This is a book by Theodore White and part of a series of books about American presidential election campaigns. His 1960 book was proclaimed as one of the Top 100 Works of Journalism In the United States In the 20th Century. This book, published in 1973 by McClelland and Stewart in Canada and Atheneum Publishers in the U.S.A., follows all of the political players within the Democratic and Republican camps through the ups and downs of the 1972 election campaign. This is a detailed history and contains in depth insightful analyses of the issues, numbers, polls and events and winds up as a tour de force of American politics.

There is substantial first hand information about what happened along the campaign trail and White has researched deeply many of the subplots. There is a desciption of George McGovern's fatal flaw:

McGovern was committed to a vision, to peace and brotherhood and would be willing to die for that vision; but his commitment to people, individually or to any group outside of the staff of his own (campaign) army - this was another matter. (p. 213)

Goodwill was the pattern of George McGovern's frailty. On public goodwill, on care for the sick and aged, on respect for the blacks and the youth and the women, on peace and tax equality - he was inflexible. It might - and did - worry Americans who were on the wrong side of this goodwill. But when it came to individuals, in the critical face-to-face decisions and interchange of personalities, the goodwill was a weakness. He could not dismiss, or fire, or sharply disagree, or impose his intent on people he personally liked. His kindness and gentleness would lead him to say almost anything to any individual in his pursuit of friendship, brotherhood and harmony; if later, people were let down by reliance on his private commitments, it was to McGovern a sincere, an acute, a poignant sadness; but he must be true to his larger causes...and as his private commitments one by one came apart openly, the public questioned the largest thrust of his campaign - his credibility and competence. (p. 215)

White concludes that McGovern self destructed at the Democratic convention through the alienation of all of his support and that Nixon should never have feared re-election once George Wallace had been removed from the race by a bullet. "Ninety percent of (Nixon's) campaign lay right there in his own skull; he had finally learned that ideas move people, concepts frame politics; had there been no Committee to Re-Elect at all, to translate polict to tactic, he would have done better." (p. 225) The committee to re-elect had a dirty tricks team who's actions resulted in Nixon's resignation.

The issues of the day were significant problems that the country faced: Vietnam; the economy; busing. The changing nature of the economy is described:

By 1971 there were over 13,000 shopping centers in the United States; in the next fifteen years their number, it was estimated, would more than double. And the inner cities might well tremble at what the numbers of the past decade forcast for the next. In 1958, the year before the first shopping center appeared outside Portland, Maine, its downtown businessmen had grossed $140,000,000; ten years later, with ten peripheral shopping centers in business, downtown Portland's business had fallen to $40,000,000. Other cities had less accurate measures - yet whether it was Janesville, Wisconsin, or Rochester, Minnesota, or Selma, Alabama (the last of whose three downtown department stores closed in 1972), the shopping centers of the suburban belt were destroying the central city, by draining it of its commercial vitality. (p. 155)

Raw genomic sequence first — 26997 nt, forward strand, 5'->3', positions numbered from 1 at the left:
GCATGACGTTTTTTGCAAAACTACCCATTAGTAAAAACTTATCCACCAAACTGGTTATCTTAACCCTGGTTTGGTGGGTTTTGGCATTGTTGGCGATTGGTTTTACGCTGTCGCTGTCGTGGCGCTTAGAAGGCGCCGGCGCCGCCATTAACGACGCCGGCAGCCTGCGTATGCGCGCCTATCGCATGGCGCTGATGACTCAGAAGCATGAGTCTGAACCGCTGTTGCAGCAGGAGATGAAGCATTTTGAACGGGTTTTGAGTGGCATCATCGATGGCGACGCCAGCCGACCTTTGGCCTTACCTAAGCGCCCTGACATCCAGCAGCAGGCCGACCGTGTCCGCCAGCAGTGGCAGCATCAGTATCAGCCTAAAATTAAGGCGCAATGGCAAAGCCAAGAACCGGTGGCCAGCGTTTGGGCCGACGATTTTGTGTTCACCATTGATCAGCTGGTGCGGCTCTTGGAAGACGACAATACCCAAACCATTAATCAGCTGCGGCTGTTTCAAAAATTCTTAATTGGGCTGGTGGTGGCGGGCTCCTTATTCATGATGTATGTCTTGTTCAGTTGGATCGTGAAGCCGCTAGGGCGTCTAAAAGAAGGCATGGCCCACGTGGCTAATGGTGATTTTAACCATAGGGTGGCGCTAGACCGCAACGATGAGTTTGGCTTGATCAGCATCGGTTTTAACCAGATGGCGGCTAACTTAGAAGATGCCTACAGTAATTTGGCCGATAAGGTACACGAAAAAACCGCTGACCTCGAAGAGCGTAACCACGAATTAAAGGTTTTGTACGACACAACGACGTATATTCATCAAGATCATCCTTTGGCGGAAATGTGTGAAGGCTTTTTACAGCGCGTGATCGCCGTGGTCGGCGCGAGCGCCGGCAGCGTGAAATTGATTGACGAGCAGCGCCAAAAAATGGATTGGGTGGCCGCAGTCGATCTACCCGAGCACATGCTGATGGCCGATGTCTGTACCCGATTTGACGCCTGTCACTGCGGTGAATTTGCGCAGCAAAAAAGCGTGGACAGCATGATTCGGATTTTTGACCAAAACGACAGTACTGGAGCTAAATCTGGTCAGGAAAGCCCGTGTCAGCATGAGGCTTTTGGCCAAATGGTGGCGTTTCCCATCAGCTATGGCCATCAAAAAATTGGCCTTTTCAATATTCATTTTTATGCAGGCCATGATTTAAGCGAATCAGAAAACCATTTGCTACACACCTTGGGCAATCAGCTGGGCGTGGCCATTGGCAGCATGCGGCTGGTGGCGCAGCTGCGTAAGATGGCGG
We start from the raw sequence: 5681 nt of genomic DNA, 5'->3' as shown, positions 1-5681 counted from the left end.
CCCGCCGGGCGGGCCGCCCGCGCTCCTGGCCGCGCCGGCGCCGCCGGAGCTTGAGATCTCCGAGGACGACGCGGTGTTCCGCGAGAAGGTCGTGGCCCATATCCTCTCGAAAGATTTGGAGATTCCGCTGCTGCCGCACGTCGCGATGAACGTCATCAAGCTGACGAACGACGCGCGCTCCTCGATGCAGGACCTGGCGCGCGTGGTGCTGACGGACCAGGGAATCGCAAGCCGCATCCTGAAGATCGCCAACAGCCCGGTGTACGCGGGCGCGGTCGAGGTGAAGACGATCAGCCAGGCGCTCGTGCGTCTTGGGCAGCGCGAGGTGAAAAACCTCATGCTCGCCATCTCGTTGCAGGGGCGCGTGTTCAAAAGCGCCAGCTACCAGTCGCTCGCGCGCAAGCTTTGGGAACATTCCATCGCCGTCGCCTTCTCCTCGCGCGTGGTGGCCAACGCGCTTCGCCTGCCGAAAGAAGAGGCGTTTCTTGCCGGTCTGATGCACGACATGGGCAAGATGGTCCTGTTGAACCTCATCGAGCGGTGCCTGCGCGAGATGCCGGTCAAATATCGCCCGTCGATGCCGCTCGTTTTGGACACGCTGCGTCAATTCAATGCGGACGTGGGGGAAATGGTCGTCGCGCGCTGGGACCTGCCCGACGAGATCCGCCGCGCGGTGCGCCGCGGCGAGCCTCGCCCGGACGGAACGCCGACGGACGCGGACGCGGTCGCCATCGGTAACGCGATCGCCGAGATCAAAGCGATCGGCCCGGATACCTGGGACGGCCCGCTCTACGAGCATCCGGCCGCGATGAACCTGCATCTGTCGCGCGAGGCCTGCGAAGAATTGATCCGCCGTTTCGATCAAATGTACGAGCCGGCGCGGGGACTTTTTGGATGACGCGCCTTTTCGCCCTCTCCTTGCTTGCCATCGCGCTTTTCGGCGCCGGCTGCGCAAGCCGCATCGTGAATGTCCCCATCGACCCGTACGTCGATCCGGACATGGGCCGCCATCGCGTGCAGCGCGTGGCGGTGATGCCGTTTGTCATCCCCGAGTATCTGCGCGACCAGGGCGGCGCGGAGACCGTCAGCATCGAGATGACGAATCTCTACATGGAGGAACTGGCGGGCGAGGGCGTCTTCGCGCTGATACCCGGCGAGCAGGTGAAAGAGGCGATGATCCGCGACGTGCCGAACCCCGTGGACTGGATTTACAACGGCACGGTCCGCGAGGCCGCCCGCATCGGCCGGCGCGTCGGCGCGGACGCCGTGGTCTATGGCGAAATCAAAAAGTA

This kind of change is subtle and creeping and proceeded to destroy to a great extent the life of the cities. But the change that was most visible was labelled as "busing" in the political campaign and "tipping" around the water cooler: George Wallace's issue; the race issue. White gives a raw description:

The blackening of the cities was rarely talked about in public political dialogue; but it was obsessive where mothers gathered in neighbourhood parks, where men gathered at bars, where young couples talked with each other about apartment-hunting. On the common toungue, the whole phenomenon was styled "tipping": one block would go black; then another; then the neighbourhood. In some inner cities, a major factory or mill would tip black, and young whites would look for work elsewhere. In this unspoken drama, it was the school system always that set off anxieties; if a local school tipped, the neighbourhood would tip, if a city school system tipped, then ten or fifteen years later one could see the entire city beginning to tip. When politicians talked of "busing," they were obliquely talking, as everyone knew, of tipping. (p. 142)

It makes me wonder if we have made any real progress since 1972.

I tremedously enjoyed the book and would recommend it to anyone with an interest in politics. At the very least, one will make more sense of the quick banter on The West Wing. This is a heavy tome and demands some work from the reader, but if you are passionate about politics or would like to get passionate about politics, the drama in the book will enthrall you and perhaps launch you from the sofa to make a difference.

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